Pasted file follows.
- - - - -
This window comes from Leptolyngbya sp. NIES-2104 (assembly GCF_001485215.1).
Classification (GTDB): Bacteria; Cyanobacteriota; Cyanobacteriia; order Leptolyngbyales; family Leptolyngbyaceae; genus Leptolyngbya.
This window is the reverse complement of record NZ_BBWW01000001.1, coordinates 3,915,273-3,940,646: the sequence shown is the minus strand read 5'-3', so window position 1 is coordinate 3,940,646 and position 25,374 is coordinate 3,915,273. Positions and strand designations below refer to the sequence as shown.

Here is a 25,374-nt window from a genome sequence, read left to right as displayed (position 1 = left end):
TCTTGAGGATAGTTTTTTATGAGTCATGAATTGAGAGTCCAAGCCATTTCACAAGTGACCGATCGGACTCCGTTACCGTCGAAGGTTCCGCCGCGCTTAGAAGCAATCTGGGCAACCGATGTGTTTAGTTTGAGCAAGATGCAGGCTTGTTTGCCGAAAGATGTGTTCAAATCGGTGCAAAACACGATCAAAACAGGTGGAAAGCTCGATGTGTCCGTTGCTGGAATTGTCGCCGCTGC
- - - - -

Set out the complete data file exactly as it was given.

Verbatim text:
This window comes from Leptolyngbya sp. NIES-2104 (assembly GCF_001485215.1).
Classification (GTDB): Bacteria; Cyanobacteriota; Cyanobacteriia; order Leptolyngbyales; family Leptolyngbyaceae; genus Leptolyngbya.
This window is the reverse complement of record NZ_BBWW01000001.1, coordinates 3,915,273-3,940,646: the sequence shown is the minus strand read 5'-3', so window position 1 is coordinate 3,940,646 and position 25,374 is coordinate 3,915,273. Positions and strand designations below refer to the sequence as shown.

Here is a 25,374-nt window from a genome sequence, read left to right as displayed (position 1 = left end):
TCTTGAGGATAGTTTTTTATGAGTCATGAATTGAGAGTCCAAGCCATTTCACAAGTGACCGATCGGACTCCGTTACCGTCGAAGGTTCCGCCGCGCTTAGAAGCAATCTGGGCAACCGATGTGTTTAGTTTGAGCAAGATGCAGGCTTGTTTGCCGAAAGATGTGTTCAAATCGGTGCAAAACACGATCAAAACAGGTGGAAAGCTCGATGTGTCCGTTGCTGGAATTGTCGCCGCTGC